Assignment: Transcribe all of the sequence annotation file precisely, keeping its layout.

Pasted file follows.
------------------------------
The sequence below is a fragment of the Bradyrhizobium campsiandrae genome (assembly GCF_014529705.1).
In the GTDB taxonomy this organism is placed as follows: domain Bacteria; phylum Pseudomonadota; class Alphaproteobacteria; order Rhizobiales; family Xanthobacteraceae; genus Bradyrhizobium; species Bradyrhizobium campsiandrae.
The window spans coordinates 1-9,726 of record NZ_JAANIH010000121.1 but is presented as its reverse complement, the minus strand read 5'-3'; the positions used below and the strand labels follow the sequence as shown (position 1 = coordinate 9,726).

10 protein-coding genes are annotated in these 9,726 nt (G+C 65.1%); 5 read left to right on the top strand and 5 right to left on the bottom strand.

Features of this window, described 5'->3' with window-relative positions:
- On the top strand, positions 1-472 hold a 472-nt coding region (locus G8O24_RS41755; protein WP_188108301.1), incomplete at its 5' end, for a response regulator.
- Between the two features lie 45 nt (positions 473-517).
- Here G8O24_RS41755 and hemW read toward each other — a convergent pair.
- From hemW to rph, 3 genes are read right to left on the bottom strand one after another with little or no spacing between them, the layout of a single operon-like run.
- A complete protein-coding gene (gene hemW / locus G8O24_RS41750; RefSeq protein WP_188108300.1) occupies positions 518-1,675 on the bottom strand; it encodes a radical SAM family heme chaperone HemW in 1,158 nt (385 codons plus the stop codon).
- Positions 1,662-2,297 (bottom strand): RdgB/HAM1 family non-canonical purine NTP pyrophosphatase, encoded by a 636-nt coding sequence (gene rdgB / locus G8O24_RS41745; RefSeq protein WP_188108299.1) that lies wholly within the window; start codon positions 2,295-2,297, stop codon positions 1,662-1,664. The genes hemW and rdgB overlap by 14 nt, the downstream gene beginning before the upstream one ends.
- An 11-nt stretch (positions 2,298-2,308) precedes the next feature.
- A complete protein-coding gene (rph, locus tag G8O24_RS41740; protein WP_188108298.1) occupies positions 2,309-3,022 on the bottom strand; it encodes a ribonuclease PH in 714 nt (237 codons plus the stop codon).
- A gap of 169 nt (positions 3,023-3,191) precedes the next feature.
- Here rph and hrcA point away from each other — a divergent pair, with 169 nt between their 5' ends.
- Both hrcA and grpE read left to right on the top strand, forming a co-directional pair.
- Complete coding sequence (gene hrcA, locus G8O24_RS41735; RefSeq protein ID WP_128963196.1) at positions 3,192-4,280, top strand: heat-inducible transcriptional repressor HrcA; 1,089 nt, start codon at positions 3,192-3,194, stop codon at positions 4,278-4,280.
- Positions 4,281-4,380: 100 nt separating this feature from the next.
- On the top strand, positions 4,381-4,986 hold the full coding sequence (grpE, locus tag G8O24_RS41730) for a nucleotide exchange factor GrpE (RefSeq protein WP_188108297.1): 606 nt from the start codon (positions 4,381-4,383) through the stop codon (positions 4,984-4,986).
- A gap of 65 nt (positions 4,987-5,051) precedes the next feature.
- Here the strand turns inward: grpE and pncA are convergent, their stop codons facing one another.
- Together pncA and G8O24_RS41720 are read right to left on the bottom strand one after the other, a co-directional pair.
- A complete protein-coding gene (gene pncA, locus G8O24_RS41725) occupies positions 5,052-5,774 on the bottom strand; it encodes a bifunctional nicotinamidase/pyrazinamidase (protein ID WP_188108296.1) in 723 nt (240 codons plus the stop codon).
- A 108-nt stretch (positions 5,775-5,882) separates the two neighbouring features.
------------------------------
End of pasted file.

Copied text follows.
The sequence below is a fragment of the Bradyrhizobium campsiandrae genome (assembly GCF_014529705.1).
In the GTDB taxonomy this organism is placed as follows: domain Bacteria; phylum Pseudomonadota; class Alphaproteobacteria; order Rhizobiales; family Xanthobacteraceae; genus Bradyrhizobium; species Bradyrhizobium campsiandrae.
The window spans coordinates 1-9,726 of record NZ_JAANIH010000121.1 but is presented as its reverse complement, the minus strand read 5'-3'; the positions used below and the strand labels follow the sequence as shown (position 1 = coordinate 9,726).

10 protein-coding genes are annotated in these 9,726 nt (G+C 65.1%); 5 read left to right on the top strand and 5 right to left on the bottom strand.

Features of this window, described 5'->3' with window-relative positions:
- On the top strand, positions 1-472 hold a 472-nt coding region (locus G8O24_RS41755; protein WP_188108301.1), incomplete at its 5' end, for a response regulator.
- Between the two features lie 45 nt (positions 473-517).
- Here G8O24_RS41755 and hemW read toward each other — a convergent pair.
- From hemW to rph, 3 genes are read right to left on the bottom strand one after another with little or no spacing between them, the layout of a single operon-like run.
- A complete protein-coding gene (gene hemW / locus G8O24_RS41750; RefSeq protein WP_188108300.1) occupies positions 518-1,675 on the bottom strand; it encodes a radical SAM family heme chaperone HemW in 1,158 nt (385 codons plus the stop codon).
- Positions 1,662-2,297 (bottom strand): RdgB/HAM1 family non-canonical purine NTP pyrophosphatase, encoded by a 636-nt coding sequence (gene rdgB / locus G8O24_RS41745; RefSeq protein WP_188108299.1) that lies wholly within the window; start codon positions 2,295-2,297, stop codon positions 1,662-1,664. The genes hemW and rdgB overlap by 14 nt, the downstream gene beginning before the upstream one ends.
- An 11-nt stretch (positions 2,298-2,308) precedes the next feature.
- A complete protein-coding gene (rph, locus tag G8O24_RS41740; protein WP_188108298.1) occupies positions 2,309-3,022 on the bottom strand; it encodes a ribonuclease PH in 714 nt (237 codons plus the stop codon).
- A gap of 169 nt (positions 3,023-3,191) precedes the next feature.
- Here rph and hrcA point away from each other — a divergent pair, with 169 nt between their 5' ends.
- Both hrcA and grpE read left to right on the top strand, forming a co-directional pair.
- Complete coding sequence (gene hrcA, locus G8O24_RS41735; RefSeq protein ID WP_128963196.1) at positions 3,192-4,280, top strand: heat-inducible transcriptional repressor HrcA; 1,089 nt, start codon at positions 3,192-3,194, stop codon at positions 4,278-4,280.
- Positions 4,281-4,380: 100 nt separating this feature from the next.
- On the top strand, positions 4,381-4,986 hold the full coding sequence (grpE, locus tag G8O24_RS41730) for a nucleotide exchange factor GrpE (RefSeq protein WP_188108297.1): 606 nt from the start codon (positions 4,381-4,383) through the stop codon (positions 4,984-4,986).
- A gap of 65 nt (positions 4,987-5,051) precedes the next feature.
- Here the strand turns inward: grpE and pncA are convergent, their stop codons facing one another.
- Together pncA and G8O24_RS41720 are read right to left on the bottom strand one after the other, a co-directional pair.
- A complete protein-coding gene (gene pncA, locus G8O24_RS41725) occupies positions 5,052-5,774 on the bottom strand; it encodes a bifunctional nicotinamidase/pyrazinamidase (protein ID WP_188108296.1) in 723 nt (240 codons plus the stop codon).
- A 108-nt stretch (positions 5,775-5,882) separates the two neighbouring features.